Conclusions from CVE-2024-3094 (libxz disaster)

Petr Štetiar ynezz at
Wed Apr 3 01:21:55 PDT 2024

Daniel Golle <daniel at> [2024-04-03 01:11:41]:


> > In this case, they were targeting specific audience and this attack vector was
> > cheapest/fastest, so the source code origin doesn't really matter.
> I tend to slightly disagree, because an attacker will always chose
> what ever means are necessary or sufficient. Using tarballs instead of
> checkouts increases the attack surface in the sense that validating
> the tarball content is extra work for package maintainers.

I've noticed, that Debian for example imports upstream package tarballs into
their GitLab instance, so one would argue, that the Git diff is easily
available to package maintainers, yet they've happily included the
backdoor[1]. The package version bumps are usually huge, thus impossible to
review properly.

> > > Why do we need to rely one proprietary hacks such as Gibhub codeload
> > > just to safe a few megabytes of traffic and a few seconds of build
> > > time?
> > 
> > Ok, I don't like GH either, but I find this irrelevant, origin of the source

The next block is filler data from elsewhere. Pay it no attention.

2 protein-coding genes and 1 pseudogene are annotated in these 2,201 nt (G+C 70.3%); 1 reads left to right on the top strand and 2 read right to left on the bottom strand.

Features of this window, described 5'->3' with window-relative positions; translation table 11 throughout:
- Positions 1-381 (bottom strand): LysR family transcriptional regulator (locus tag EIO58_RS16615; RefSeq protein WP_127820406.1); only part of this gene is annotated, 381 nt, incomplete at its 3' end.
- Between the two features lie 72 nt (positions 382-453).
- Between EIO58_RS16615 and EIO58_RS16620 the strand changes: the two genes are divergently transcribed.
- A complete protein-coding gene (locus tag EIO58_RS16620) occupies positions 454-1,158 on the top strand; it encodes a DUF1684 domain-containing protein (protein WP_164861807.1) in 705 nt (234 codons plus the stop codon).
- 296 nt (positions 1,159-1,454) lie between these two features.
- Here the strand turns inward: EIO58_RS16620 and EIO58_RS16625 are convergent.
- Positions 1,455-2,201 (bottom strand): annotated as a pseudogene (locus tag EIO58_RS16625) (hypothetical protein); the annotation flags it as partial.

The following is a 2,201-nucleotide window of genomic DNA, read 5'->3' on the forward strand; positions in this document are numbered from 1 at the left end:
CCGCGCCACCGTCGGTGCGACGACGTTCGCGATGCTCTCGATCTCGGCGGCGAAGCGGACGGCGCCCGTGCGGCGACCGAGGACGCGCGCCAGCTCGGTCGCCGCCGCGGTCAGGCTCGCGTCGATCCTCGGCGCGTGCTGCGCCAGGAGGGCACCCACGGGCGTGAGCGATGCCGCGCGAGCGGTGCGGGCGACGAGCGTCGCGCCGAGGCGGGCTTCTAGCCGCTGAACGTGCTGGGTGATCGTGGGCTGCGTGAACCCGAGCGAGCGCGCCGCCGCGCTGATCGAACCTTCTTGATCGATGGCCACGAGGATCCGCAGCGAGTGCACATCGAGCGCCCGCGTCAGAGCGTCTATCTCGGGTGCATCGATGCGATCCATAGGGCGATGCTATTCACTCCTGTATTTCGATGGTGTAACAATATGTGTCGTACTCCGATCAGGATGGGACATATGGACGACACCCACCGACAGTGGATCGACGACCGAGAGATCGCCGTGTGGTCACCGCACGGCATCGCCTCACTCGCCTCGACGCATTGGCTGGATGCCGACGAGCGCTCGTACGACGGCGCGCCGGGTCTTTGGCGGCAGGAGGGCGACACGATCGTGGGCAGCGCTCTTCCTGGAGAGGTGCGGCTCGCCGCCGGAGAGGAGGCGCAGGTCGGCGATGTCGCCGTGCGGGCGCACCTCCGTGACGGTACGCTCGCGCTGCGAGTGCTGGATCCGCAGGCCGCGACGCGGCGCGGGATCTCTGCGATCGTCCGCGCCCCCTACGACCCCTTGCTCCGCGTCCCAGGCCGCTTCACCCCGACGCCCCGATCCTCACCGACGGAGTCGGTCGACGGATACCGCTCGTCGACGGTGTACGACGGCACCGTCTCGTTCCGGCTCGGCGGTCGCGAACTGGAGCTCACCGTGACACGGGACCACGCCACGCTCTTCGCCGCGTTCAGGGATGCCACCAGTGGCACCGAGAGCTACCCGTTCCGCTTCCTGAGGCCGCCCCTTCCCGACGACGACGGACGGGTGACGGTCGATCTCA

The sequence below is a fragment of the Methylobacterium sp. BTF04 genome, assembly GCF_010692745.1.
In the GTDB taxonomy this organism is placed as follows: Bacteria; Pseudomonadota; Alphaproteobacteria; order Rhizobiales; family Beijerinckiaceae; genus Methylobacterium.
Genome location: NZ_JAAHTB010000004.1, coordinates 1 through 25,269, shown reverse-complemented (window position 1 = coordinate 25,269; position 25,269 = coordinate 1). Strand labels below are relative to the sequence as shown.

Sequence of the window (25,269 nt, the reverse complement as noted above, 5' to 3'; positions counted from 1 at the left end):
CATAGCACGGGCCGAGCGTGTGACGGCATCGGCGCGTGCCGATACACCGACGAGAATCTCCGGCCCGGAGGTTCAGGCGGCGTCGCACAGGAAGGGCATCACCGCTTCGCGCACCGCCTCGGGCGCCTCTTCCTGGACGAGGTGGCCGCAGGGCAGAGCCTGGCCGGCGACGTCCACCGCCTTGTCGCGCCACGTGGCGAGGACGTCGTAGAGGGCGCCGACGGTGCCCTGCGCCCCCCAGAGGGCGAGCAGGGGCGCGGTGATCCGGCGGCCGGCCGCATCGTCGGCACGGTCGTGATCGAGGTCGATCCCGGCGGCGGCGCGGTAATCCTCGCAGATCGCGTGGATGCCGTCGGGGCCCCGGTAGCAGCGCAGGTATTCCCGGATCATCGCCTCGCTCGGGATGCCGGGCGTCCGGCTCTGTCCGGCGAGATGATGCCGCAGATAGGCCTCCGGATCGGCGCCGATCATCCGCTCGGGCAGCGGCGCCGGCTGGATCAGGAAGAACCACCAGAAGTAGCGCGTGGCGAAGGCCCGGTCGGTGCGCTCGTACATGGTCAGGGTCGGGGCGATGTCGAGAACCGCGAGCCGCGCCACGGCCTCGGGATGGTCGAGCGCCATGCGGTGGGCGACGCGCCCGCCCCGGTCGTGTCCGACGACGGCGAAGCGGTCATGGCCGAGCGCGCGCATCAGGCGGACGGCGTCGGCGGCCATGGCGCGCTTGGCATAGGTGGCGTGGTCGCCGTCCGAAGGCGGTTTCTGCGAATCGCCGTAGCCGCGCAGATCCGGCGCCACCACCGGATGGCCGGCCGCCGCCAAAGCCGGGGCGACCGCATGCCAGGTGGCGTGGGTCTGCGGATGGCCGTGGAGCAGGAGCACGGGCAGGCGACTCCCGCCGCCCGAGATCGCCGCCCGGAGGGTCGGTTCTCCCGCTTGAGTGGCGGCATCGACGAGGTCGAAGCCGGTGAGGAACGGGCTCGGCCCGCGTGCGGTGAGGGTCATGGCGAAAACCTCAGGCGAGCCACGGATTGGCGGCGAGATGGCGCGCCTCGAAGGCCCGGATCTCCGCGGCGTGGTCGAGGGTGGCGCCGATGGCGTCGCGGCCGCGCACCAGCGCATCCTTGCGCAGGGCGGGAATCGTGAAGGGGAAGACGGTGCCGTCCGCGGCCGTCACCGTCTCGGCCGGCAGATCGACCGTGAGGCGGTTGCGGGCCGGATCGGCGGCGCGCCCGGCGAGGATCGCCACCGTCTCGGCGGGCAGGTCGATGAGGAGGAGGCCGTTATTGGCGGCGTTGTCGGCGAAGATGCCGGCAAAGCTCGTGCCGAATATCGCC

> > code is not a problem, the content is the problem.
> ... and that crazy m4 script had to be noticed. As a diff one would ask:
> Why was that change necessary?

This was our case, jumping from v5.4.6 to v5.6.1, right? So just take a look
at the diff now:

 git diff --stat v5.4.6..v5.6.1 | grep changed,
 404 files changed, 26865 insertions(+), 17129 deletions(-)

 $ git diff --stat v5.4.6..v5.6.1 -- ':!windows/' ':!po/' ':!docs/' ':!.github/' ':!po4a/' | grep changed,
 357 files changed, 10544 insertions(+), 4529 deletions(-)

So realistically, to review that amount of changes somehow more properly, this
is huge amount of work, if you really want to question purpose of every
change, verify it, then this is like 16k lines, so lets say, that you can do
1-2k a day properly, thus around a week of work? Who have such resources and

And even after that rigid review, I'm not sure if I would catch that famous
CMakeLists.txt '.' Landlock sabotage:

 +        #include <sys/prctl.h>
 +        void my_sandbox(void)

looking at the commit 328c52da8a2b ("Build: Fix Linux Landlock feature test in
Autotools and CMake builds.") alone, I still have a problem to spot it.

> They unpack the release tarballs into a git repo, so that makes the diff
> more visible and obvious again for maintainers. That would get the best
> of both worlds (at a significant resource pricetag, though...)

Providing the diff is not a problem, finding someone who would review the diff
_properly_ is a problem.

> But the m4 hackery which is excessive and seemingly unnecessary.

In this case, it would be hidden somewhere in between other 16-40k lines of
changes, so hardly spottable?




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